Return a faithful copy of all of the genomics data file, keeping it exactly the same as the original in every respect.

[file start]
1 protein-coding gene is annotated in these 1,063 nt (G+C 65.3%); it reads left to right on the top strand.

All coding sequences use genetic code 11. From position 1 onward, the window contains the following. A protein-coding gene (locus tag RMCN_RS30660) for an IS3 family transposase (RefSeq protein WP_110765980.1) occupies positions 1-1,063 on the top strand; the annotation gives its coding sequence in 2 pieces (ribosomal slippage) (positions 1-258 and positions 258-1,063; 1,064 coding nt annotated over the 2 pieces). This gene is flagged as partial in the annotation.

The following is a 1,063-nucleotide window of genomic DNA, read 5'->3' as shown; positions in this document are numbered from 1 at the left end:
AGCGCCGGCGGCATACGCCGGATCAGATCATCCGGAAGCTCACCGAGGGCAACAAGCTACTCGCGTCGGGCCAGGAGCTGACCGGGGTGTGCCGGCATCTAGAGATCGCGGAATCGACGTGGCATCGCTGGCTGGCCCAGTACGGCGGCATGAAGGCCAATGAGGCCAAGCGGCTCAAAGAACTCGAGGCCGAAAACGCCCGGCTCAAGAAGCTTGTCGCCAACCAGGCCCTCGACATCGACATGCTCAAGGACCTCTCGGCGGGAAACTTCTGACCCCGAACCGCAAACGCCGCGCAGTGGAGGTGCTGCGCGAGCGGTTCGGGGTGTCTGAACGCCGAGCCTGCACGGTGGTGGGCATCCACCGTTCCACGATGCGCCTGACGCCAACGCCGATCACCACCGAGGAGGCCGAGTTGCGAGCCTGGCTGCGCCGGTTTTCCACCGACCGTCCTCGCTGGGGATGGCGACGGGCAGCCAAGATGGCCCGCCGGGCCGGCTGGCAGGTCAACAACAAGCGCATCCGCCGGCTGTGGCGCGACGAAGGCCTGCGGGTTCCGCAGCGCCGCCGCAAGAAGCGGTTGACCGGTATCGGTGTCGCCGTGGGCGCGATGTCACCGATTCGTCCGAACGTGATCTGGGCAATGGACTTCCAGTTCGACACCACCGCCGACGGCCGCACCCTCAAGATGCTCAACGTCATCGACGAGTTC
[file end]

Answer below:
1 protein-coding gene is annotated in these 1,063 nt (G+C 65.3%); it reads left to right on the top strand.

All coding sequences use genetic code 11. From position 1 onward, the window contains the following. A protein-coding gene (locus tag RMCN_RS30660) for an IS3 family transposase (RefSeq protein WP_110765980.1) occupies positions 1-1,063 on the top strand; the annotation gives its coding sequence in 2 pieces (ribosomal slippage) (positions 1-258 and positions 258-1,063; 1,064 coding nt annotated over the 2 pieces). This gene is flagged as partial in the annotation.

The following is a 1,063-nucleotide window of genomic DNA, read 5'->3' as shown; positions in this document are numbered from 1 at the left end:
AGCGCCGGCGGCATACGCCGGATCAGATCATCCGGAAGCTCACCGAGGGCAACAAGCTACTCGCGTCGGGCCAGGAGCTGACCGGGGTGTGCCGGCATCTAGAGATCGCGGAATCGACGTGGCATCGCTGGCTGGCCCAGTACGGCGGCATGAAGGCCAATGAGGCCAAGCGGCTCAAAGAACTCGAGGCCGAAAACGCCCGGCTCAAGAAGCTTGTCGCCAACCAGGCCCTCGACATCGACATGCTCAAGGACCTCTCGGCGGGAAACTTCTGACCCCGAACCGCAAACGCCGCGCAGTGGAGGTGCTGCGCGAGCGGTTCGGGGTGTCTGAACGCCGAGCCTGCACGGTGGTGGGCATCCACCGTTCCACGATGCGCCTGACGCCAACGCCGATCACCACCGAGGAGGCCGAGTTGCGAGCCTGGCTGCGCCGGTTTTCCACCGACCGTCCTCGCTGGGGATGGCGACGGGCAGCCAAGATGGCCCGCCGGGCCGGCTGGCAGGTCAACAACAAGCGCATCCGCCGGCTGTGGCGCGACGAAGGCCTGCGGGTTCCGCAGCGCCGCCGCAAGAAGCGGTTGACCGGTATCGGTGTCGCCGTGGGCGCGATGTCACCGATTCGTCCGAACGTGATCTGGGCAATGGACTTCCAGTTCGACACCACCGCCGACGGCCGCACCCTCAAGATGCTCAACGTCATCGACGAGTTC